Blame the Aeron. Ever since Herman Miller's mesh-backed superseat became a design icon — and a sales smash — in the late '90s, office-furniture companies have been vying to create the next "it" chair. In June, both Knoll and Humanscale will debut next-generation chairs to compete with Herman Miller's latest, Embody, which debuted last fall.
Everyone is fighting for a bigger share of the $2.2 bil-lion office-seat market. But the stakes are even higher in this economic climate. A chair now must be comfortable, functional, value-driven, and, oh, can you make it "green," too?
We asked three armchair quarterbacks — an ergonomics fanatic, a design freak, and a Web guy who likes to code in a prone position — to test-drive each chair. No posturing allowed.
"Sit how you want," the Knoll chair invites. And it means it. The chair, created by New Zealand's Formway Design, has a bendable Flex Top that folds down like an armrest to accommodate sideways sitters and then bounces back to a serious posture when the boss appears. Generation's eco-friendly materials and relatively lighter weight (38 pounds) earn it four LEED points.
Flex Back: "The best lower-back support" of all three chairs, raves our design dude. Our geek agrees, noting that when he "performed a full back stretch" — a posture evidently critical for superior coding — he felt "very secure and trusted this chair not to break, or fall back."
Flex Seat: One of the secrets behind Generation's extreme acceptability — which allows you to sit sideways, back-ward, and so forth — is the chair's seat edge, which is flexible to 270 degrees. "I was so comfortable that I didn't want to perform any work," warns our geek, "but just sit in the chair and relax."
Diffrient World Chair
What a bargain! This "budget" chair designed by Niels Diffrient adjusts automatically to all positions with just one main control for seat height. The armrests are even mounted to the chair's back, not its seat, so they move along as a sitter reclines. And it's an environmental winner, weighing a mere 25 pounds and composed of just eight major parts.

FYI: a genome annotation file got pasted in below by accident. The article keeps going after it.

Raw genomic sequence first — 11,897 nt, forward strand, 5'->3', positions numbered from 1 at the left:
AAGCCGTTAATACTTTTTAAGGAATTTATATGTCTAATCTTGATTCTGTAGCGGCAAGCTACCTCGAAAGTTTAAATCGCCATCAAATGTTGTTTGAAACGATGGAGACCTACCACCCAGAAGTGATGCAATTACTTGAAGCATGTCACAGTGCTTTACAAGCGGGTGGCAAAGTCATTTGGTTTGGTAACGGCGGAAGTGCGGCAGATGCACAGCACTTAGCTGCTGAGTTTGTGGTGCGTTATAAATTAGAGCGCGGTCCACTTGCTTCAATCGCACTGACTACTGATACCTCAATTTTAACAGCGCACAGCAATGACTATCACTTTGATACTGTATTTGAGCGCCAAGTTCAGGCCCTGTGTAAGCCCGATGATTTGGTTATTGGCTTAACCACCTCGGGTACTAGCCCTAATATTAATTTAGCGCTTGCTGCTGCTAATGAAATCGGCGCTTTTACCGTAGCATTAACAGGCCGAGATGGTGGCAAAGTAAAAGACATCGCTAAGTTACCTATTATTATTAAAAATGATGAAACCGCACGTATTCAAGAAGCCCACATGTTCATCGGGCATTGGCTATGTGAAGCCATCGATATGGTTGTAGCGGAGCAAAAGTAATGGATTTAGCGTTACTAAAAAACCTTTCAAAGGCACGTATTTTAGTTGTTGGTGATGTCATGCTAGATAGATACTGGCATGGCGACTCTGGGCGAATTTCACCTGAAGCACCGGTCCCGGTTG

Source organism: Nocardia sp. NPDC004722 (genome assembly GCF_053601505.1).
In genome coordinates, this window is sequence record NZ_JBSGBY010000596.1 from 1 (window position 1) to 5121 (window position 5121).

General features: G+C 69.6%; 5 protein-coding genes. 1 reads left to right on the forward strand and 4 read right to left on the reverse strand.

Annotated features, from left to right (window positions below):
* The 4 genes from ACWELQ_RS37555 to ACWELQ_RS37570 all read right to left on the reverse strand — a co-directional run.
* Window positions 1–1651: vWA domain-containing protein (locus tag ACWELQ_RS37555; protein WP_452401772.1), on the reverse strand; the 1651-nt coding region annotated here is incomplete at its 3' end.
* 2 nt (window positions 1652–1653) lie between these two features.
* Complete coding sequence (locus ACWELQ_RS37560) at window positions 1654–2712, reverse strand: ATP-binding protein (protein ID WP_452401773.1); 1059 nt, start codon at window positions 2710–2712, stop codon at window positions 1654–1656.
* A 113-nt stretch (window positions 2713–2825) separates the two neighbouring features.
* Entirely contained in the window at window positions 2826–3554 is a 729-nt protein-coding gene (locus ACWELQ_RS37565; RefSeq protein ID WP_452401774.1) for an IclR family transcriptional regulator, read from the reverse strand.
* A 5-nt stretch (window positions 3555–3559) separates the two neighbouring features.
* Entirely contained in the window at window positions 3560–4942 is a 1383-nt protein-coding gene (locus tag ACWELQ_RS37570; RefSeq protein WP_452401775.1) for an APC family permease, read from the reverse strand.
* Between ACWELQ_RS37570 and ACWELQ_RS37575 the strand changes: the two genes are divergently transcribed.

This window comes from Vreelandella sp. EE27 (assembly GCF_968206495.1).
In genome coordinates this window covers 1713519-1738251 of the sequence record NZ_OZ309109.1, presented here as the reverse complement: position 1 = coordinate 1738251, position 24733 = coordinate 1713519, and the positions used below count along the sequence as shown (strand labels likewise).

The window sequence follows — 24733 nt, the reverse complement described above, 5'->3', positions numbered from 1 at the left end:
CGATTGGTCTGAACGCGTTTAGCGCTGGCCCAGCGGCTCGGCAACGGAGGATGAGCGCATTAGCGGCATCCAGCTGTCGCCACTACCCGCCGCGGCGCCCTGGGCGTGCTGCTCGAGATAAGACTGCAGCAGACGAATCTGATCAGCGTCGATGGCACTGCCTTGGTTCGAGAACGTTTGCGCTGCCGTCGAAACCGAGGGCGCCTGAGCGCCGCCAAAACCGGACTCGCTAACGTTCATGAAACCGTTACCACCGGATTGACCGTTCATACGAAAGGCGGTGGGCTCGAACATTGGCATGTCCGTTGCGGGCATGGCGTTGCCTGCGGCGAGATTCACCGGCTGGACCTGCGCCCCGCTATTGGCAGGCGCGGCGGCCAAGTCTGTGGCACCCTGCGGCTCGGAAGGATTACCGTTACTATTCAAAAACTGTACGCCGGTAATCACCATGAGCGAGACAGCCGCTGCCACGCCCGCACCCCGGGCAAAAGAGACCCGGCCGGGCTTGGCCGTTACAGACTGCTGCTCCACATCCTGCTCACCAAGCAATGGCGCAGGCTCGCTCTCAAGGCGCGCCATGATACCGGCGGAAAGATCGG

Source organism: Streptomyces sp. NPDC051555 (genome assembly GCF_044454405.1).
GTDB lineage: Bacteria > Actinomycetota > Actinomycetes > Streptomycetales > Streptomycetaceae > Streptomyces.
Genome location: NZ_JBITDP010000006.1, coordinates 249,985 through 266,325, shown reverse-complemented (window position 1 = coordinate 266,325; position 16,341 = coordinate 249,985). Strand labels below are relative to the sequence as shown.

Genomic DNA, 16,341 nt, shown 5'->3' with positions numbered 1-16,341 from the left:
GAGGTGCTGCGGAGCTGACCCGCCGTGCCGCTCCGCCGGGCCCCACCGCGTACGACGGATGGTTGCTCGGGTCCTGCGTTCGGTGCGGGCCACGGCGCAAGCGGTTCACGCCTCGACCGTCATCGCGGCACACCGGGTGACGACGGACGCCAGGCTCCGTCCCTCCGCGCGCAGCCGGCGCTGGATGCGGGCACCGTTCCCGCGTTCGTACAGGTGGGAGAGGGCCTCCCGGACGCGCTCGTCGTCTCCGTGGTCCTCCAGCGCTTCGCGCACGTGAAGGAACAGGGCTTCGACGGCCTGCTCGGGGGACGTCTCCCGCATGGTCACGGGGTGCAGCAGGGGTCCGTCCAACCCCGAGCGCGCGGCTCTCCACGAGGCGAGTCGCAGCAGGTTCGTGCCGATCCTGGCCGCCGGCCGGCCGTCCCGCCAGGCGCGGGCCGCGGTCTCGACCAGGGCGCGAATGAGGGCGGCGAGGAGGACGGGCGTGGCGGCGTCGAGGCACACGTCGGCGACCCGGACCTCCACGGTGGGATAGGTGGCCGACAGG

Supporting actor: "I feel like I'm slouching and relaxed, but this chair somehow places my entire body in proper form," says our ergonomista. Our geek agrees, but "the armrests are annoyingly low, and I had trouble figuring out how to adjust them." (We decided not to "train" our testers on these chairs, because new workers just sit down and get to work.)
Slip 'n' Slide: The frameless front edge eliminates stress under the thighs. But that elastomer material? "The fabric was very slippery," our geek groans. Our designer is even less charitable: "I felt like I was going to fall through." We did test a prototype; Humanscale says that the finished chair "will be designed to comfortably hold people in place."
HERMAN MILLER, $1399-$1199
Designed by the late Aeron mastermind Bill Stumpf and his colleague Jeff Weber, the Embody is specifically designed for desk jockeys tethered to their computers for the vast majority of the day. Its Brontosaurus-skeleton-like back mimics a human spine, automatically adjusting to shifting positions, and even purports to increase oxygen flow to the brain. At these prices, it had better.
One size fits all: Our geek — a regular-size guy — notes that Embody conveniently adapts to a range of body shapes and sizes with its adjustable-seat and arm-width controls. Great for people who aren't "standard consumer stock," he says diplomatically.
Instinctive back: "Fits like a glove!" coos our ergonomics gal. "My body falls into a better posture than when I'm standing." Meanwhile, our geek claims he can concentrate for five to six hours without even realizing it. (Must be all that oxygen to the brain.) The only downside? "It's butt-ugly," sniffs our design dude. Of course, that's what they said about the Aeron initially.
"After we went to press, Herman Miller announced a $200 reduction on their price of the Embody chair. It now ranges from $1399-$1199."
A version of this article appeared in the June 2009 issue of Fast Company magazine.